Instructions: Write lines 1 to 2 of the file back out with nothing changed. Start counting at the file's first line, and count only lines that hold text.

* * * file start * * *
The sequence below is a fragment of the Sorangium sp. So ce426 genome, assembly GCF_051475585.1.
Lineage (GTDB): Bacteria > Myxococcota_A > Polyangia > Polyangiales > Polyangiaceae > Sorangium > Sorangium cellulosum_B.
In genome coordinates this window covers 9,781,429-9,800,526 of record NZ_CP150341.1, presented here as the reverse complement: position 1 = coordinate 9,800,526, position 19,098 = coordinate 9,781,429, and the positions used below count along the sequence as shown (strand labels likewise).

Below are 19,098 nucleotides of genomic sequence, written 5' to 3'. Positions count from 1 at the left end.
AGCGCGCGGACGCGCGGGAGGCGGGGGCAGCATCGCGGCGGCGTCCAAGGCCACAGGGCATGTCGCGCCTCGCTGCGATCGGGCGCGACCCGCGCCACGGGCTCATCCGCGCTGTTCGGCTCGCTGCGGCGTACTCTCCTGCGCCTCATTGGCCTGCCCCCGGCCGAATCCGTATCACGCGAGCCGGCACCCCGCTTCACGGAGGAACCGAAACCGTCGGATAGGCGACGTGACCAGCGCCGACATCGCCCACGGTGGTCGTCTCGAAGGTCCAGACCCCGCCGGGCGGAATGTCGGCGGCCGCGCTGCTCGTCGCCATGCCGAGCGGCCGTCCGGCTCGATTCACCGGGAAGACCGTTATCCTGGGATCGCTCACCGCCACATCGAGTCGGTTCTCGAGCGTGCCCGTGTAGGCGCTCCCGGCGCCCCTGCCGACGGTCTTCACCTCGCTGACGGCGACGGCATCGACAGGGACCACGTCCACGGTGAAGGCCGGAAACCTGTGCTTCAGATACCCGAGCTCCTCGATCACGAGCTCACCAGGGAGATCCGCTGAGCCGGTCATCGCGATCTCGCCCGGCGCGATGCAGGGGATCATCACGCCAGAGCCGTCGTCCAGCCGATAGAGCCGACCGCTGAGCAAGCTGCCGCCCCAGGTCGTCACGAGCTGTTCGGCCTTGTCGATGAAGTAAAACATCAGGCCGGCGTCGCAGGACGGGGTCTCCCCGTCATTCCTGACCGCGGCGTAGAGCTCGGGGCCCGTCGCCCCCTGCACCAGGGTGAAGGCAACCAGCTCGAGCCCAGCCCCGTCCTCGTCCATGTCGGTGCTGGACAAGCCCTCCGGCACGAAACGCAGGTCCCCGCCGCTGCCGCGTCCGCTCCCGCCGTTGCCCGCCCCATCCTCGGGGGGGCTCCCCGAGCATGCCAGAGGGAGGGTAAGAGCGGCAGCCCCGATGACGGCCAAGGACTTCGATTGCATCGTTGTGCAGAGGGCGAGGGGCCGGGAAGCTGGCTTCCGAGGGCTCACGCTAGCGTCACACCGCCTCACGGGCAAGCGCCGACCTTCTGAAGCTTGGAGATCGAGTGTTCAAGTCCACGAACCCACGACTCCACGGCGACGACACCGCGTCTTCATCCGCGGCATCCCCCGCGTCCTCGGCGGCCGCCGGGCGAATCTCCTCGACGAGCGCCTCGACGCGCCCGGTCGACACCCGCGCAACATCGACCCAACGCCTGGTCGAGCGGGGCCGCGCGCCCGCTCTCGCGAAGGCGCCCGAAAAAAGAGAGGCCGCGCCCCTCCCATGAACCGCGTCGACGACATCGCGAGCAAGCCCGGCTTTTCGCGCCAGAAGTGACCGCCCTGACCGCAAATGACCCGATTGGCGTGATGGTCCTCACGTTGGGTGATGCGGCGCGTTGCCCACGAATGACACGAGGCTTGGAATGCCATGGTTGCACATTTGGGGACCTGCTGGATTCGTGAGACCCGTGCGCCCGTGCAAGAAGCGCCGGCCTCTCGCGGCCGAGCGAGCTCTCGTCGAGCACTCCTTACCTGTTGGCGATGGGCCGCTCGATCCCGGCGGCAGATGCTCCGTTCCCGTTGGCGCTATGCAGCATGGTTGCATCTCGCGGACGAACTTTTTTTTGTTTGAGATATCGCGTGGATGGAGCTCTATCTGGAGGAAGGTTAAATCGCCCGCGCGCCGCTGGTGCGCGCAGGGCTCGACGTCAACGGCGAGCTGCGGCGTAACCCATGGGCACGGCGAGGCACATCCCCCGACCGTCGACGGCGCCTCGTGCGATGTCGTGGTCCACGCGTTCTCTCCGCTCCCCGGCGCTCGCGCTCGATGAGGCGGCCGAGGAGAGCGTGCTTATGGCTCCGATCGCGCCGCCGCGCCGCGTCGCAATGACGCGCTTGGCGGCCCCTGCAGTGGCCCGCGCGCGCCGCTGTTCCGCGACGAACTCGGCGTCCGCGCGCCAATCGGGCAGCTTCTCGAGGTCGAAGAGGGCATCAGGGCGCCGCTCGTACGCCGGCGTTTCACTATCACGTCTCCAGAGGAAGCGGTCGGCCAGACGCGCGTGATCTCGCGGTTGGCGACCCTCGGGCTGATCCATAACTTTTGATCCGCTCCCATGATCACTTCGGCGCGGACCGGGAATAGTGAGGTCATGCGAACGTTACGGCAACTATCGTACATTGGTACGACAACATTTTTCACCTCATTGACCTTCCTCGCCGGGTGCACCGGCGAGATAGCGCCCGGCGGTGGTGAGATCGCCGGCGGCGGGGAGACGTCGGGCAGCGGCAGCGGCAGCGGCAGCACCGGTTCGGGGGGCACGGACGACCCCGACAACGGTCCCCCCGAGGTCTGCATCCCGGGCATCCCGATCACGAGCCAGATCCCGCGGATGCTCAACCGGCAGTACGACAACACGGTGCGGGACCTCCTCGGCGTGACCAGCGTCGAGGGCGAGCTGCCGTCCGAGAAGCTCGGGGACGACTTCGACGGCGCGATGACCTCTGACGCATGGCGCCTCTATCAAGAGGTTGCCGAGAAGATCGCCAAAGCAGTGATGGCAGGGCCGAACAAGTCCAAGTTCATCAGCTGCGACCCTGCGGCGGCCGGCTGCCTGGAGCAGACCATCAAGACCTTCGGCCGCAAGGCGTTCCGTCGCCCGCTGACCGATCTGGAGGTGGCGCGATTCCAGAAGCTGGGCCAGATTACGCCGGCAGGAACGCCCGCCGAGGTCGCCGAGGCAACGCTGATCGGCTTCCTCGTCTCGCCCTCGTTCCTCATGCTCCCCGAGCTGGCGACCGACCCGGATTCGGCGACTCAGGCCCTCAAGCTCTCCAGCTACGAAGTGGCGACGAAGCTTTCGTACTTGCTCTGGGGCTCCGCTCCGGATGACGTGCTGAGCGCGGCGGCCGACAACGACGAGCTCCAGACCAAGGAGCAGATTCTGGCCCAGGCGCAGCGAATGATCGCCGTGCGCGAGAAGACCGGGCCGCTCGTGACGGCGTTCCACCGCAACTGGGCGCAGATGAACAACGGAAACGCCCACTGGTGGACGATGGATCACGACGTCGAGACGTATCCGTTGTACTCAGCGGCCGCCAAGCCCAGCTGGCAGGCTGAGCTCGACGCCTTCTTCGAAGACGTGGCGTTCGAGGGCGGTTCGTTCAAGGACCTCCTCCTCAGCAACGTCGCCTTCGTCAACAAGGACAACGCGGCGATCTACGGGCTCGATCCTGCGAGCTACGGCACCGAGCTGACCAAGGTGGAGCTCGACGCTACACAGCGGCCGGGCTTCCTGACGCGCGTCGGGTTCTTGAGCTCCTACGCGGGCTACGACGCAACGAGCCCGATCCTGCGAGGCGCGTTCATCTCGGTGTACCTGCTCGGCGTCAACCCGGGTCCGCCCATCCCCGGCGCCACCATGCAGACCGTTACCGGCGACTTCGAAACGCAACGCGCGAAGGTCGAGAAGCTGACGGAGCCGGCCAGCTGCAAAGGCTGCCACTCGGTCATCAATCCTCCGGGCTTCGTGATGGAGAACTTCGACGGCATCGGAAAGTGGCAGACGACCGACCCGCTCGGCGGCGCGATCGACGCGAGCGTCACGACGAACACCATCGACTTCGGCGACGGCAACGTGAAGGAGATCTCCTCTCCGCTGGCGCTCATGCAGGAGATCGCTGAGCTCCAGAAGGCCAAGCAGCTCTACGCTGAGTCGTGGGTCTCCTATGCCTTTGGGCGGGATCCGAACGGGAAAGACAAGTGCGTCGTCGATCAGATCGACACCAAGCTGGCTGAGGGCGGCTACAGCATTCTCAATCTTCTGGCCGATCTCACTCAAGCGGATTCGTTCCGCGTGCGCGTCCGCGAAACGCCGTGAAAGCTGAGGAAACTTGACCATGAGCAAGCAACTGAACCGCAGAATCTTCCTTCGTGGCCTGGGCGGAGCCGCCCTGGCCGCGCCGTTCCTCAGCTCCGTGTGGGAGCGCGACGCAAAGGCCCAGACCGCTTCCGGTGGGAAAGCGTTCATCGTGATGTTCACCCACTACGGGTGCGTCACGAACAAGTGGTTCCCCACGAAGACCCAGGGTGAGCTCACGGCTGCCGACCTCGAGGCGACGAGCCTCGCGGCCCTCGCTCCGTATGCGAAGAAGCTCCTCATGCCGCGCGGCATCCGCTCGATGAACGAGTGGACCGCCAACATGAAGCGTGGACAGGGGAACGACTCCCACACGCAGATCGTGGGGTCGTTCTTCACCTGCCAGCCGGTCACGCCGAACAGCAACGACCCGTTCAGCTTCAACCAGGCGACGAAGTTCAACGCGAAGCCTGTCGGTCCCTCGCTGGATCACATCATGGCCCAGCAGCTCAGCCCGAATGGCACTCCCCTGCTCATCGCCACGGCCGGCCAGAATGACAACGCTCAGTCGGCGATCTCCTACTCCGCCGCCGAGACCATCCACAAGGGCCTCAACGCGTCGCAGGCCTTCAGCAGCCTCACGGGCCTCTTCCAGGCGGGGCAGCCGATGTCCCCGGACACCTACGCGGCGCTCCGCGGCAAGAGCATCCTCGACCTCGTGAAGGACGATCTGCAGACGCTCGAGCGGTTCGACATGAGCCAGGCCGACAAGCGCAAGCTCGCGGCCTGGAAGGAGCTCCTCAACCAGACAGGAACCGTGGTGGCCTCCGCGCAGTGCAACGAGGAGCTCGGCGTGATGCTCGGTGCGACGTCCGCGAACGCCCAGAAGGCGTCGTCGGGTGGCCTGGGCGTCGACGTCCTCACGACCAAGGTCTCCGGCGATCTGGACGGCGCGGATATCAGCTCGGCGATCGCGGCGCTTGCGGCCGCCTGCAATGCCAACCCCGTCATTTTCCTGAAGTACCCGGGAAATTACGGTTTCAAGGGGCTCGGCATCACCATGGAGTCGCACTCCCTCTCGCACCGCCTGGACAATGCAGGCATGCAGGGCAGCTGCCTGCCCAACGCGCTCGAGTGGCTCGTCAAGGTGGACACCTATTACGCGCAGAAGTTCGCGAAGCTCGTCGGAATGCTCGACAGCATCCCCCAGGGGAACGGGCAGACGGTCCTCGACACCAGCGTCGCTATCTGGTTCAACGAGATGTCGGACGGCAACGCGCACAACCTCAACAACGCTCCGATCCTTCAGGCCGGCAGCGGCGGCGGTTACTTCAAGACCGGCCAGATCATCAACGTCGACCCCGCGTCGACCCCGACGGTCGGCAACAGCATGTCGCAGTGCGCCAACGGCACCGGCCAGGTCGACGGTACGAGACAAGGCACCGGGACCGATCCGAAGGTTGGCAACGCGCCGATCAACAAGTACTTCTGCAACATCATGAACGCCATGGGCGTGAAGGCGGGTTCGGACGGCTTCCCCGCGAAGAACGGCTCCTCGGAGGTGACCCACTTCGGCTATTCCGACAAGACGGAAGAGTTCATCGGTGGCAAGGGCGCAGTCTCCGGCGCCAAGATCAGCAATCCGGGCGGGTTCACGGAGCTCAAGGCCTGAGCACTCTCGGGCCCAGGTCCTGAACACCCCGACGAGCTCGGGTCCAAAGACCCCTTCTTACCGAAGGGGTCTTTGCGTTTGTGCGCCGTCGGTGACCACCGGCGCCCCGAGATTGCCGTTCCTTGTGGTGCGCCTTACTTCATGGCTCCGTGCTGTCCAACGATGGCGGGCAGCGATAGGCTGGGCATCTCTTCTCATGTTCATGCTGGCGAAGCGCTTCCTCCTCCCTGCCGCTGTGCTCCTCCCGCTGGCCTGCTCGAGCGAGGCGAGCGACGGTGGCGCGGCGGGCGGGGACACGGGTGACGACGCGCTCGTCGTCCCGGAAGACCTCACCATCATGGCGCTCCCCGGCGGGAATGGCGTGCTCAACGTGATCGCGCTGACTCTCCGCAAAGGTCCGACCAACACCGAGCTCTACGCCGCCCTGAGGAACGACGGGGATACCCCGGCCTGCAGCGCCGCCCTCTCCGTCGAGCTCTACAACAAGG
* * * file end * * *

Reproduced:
The sequence below is a fragment of the Sorangium sp. So ce426 genome, assembly GCF_051475585.1.
Lineage (GTDB): Bacteria > Myxococcota_A > Polyangia > Polyangiales > Polyangiaceae > Sorangium > Sorangium cellulosum_B.